The Company shall affirmatively act to foster an environment supportive of regulatory compliance. Employees shall not be subject to recrimination for the reporting of actual or potential violations of the Code of Ethics.
Consequences of Violations
Any violation of this Code may result in disciplinary action including, but not limited to, the following:
- Disciplinary action (up to and including suspension or termination of employment);
- Cancellation of trades, disgorgement of profits and/or selling positions at a loss;
- Pursuit of any and all remedies available to the Company for any damages or harm resulting to the Company from a violation, including injunctive relief; and
- Referral of matters to appropriate legal or regulatory authorities for investigation and prosecution.
Directing or pressuring others to violate a provision of this Code, failure to properly report Code violations, or retaliation against an employee for reporting a concern or violation with respect to this Code will also result in disciplinary action.
The Company shall hold an annual employee meeting to reaffirm the provisions of the Code of Ethics.
The Chief Compliance Officer shall ensure that the Code of Ethics (and any amendments) is provided in writing to each employee annually. Each employee shall acknowledge, in writing, his or her receipt of the Code of Ethics.
Recordkeeping and Disclosure
The Company shall maintain copies of its Code of Ethics and any amendments thereto for a period of five years after the last date it was in effect.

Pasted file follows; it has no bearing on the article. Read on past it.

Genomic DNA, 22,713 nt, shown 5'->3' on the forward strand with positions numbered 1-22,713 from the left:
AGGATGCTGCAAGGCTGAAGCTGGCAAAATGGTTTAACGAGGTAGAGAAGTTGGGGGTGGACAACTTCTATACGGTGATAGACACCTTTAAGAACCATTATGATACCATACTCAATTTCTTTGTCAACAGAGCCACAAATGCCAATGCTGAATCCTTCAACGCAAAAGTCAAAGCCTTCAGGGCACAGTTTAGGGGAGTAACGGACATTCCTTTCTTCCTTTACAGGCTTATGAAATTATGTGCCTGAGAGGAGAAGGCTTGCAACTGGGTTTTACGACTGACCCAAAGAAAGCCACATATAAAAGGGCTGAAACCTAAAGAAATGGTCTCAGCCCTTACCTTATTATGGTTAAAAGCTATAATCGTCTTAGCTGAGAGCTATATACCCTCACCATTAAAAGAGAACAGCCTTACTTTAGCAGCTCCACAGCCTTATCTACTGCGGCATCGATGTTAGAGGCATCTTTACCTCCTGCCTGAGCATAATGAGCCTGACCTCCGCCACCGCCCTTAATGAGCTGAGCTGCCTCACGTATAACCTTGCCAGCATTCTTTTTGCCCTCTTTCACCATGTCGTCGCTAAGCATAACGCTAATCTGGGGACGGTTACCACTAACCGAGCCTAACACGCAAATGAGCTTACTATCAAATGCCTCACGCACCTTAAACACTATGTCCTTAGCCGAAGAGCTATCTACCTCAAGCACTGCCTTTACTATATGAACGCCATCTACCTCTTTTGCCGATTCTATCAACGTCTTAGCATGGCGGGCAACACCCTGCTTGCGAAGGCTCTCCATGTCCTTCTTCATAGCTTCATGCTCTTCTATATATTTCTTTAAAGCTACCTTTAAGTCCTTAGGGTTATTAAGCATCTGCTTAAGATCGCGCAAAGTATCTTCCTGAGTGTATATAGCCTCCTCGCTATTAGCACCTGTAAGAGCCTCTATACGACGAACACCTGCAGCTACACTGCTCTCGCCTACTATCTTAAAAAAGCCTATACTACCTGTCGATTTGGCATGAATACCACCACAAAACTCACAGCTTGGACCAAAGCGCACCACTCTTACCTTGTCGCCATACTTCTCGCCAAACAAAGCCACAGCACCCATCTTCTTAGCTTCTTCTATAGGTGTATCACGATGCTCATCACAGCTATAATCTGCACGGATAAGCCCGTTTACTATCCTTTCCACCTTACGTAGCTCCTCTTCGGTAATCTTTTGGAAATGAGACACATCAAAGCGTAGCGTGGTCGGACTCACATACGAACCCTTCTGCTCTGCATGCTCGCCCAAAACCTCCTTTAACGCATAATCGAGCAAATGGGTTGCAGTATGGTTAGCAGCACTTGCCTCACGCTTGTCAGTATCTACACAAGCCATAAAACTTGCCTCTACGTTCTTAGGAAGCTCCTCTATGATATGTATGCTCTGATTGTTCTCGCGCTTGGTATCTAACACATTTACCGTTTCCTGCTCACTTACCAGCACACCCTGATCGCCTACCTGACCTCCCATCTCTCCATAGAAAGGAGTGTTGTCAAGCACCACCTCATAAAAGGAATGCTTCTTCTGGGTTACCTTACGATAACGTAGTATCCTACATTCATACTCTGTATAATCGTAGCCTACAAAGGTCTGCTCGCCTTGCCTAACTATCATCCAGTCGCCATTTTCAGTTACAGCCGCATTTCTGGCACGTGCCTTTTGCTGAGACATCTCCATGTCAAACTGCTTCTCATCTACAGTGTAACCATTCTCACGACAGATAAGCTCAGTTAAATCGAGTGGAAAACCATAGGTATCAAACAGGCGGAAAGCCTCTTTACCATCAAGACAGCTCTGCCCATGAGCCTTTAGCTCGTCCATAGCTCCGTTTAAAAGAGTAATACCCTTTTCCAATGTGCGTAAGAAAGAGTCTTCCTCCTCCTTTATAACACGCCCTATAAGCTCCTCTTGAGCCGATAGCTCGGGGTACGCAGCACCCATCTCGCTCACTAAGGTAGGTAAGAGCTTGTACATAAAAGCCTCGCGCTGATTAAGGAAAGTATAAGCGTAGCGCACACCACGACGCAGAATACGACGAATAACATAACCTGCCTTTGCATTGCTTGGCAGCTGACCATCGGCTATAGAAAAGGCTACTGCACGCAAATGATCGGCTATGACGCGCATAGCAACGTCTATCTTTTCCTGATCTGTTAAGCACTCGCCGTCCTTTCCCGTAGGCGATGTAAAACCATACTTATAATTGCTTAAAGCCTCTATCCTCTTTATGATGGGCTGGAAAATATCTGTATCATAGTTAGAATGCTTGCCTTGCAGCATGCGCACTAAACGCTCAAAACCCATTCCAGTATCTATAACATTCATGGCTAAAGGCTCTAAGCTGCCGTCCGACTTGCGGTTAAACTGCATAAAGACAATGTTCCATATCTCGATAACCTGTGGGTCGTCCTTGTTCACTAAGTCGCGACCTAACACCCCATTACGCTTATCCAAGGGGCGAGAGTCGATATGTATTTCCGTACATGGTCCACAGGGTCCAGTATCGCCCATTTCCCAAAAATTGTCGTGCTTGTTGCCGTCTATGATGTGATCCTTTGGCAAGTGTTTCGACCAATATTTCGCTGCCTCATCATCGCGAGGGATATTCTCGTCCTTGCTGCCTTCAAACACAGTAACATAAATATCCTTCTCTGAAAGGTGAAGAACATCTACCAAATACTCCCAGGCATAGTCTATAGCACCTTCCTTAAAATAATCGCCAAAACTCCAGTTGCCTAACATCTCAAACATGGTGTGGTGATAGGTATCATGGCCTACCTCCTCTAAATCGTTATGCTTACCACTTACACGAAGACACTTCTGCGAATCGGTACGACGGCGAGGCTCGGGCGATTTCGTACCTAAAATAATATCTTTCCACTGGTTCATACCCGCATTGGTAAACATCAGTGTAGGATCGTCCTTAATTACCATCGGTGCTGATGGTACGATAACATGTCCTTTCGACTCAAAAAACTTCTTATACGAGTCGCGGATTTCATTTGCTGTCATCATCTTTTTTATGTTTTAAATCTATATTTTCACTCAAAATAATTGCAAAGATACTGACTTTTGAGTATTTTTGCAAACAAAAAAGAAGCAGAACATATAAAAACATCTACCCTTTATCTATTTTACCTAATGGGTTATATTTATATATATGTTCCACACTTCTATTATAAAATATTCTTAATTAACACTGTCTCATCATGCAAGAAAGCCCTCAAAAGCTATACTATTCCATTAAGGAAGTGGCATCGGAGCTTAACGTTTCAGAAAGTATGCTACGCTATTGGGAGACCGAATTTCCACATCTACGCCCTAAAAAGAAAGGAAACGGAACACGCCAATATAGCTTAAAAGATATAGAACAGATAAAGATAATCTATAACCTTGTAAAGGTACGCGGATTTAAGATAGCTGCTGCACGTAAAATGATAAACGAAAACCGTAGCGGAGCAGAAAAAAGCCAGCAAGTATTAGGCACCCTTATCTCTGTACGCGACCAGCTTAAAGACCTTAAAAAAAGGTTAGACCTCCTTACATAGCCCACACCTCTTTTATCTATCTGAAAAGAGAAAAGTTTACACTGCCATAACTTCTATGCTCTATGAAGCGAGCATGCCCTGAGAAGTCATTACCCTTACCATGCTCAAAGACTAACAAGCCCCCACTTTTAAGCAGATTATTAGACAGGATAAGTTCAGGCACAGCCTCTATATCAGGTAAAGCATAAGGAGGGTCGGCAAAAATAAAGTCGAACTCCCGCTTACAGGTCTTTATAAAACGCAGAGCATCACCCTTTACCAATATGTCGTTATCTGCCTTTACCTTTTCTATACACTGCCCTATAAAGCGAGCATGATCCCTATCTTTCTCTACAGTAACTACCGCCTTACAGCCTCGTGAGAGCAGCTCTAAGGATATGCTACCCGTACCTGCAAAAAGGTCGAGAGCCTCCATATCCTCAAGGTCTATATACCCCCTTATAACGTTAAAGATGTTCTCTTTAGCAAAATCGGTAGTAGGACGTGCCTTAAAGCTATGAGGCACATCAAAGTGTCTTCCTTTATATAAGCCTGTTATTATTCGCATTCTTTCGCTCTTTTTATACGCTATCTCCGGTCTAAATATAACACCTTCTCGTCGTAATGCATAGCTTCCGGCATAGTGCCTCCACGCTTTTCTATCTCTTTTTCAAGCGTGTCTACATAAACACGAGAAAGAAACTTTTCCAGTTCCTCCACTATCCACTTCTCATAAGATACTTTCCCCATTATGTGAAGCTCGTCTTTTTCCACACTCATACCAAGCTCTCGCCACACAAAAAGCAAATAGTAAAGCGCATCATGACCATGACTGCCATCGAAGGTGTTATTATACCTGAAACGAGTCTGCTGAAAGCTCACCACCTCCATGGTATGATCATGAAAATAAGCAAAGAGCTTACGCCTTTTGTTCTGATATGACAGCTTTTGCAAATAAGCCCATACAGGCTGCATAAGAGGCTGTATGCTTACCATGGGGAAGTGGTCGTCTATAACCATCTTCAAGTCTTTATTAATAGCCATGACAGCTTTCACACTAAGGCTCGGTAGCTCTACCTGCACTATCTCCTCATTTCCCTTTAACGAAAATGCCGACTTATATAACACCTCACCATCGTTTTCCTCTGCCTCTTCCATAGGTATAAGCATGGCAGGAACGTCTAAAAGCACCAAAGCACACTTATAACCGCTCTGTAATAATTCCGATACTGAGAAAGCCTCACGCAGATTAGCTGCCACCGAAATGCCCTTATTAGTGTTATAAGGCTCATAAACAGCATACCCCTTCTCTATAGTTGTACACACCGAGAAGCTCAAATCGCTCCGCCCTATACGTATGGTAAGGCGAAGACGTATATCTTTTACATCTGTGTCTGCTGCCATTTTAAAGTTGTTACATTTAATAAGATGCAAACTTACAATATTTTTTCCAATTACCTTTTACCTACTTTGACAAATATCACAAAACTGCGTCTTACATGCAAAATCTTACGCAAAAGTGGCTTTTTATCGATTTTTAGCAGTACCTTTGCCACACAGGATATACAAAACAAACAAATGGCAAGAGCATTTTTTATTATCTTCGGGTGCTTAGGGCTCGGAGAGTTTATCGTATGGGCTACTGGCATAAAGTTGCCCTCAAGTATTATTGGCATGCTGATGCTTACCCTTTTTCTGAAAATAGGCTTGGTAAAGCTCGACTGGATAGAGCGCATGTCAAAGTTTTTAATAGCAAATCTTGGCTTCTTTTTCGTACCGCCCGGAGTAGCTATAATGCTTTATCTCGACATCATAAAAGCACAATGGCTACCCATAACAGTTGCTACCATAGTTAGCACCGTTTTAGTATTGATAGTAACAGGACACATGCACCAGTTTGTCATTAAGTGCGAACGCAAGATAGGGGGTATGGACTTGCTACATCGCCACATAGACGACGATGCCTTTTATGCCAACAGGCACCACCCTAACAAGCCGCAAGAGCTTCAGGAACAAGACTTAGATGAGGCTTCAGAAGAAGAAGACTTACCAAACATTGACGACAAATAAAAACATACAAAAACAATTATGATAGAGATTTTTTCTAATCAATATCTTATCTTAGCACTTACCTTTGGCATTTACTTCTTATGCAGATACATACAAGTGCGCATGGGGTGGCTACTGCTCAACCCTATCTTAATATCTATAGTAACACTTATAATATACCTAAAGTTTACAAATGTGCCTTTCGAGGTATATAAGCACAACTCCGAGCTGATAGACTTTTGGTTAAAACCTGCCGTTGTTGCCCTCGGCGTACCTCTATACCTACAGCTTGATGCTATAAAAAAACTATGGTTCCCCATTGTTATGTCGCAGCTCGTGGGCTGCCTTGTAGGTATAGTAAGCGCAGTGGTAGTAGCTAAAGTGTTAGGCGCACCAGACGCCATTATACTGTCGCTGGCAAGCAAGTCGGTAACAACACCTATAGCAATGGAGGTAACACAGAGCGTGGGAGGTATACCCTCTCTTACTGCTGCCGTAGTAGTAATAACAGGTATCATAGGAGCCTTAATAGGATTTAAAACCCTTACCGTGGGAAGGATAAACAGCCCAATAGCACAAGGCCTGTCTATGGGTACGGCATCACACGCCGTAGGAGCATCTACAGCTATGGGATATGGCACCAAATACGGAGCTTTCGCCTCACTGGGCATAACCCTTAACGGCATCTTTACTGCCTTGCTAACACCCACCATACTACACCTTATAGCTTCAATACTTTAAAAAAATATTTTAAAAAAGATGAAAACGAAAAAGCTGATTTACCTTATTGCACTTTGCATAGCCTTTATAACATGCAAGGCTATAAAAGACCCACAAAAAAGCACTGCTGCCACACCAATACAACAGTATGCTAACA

The Company shall maintain a record of the names of all access persons, which must include every person who was an access person at any time within the past five years, even if some are no longer access persons or have terminated employment.
The Company shall maintain copies of each access person’s written acknowledgment of the annual receipt of the Code of Ethics for five years after the person ceases to be an access person.
The Company shall maintain records showing the holdings made by access persons, and evidence of the review of these holdings.
The Company shall maintain records showing the transactions made by access persons, and evidence of the review of these transactions.
The Company shall maintain records of decisions approving an access person’s acquisition of securities in IPOs and private placements.
The Company shall maintain records of violations of the Code of Ethics and actions taken as a result of the violations.
Additional Codes of Ethics
The Company abides by the Code of Ethics and Professional Responsibility stipulated by the Certified Financial Planner Board of Standards and contained in the CFP” Licensee Manual, which is incorporated herein by reference. In addition, the Company has adopted the CFP” Practice Standards stipulated by the Certified Financial Planner Board of Standards.
The Company abides by the National Association of Personal Financial Advisors (NAPFA) Fiduciary Oath, which is incorporated herein by reference.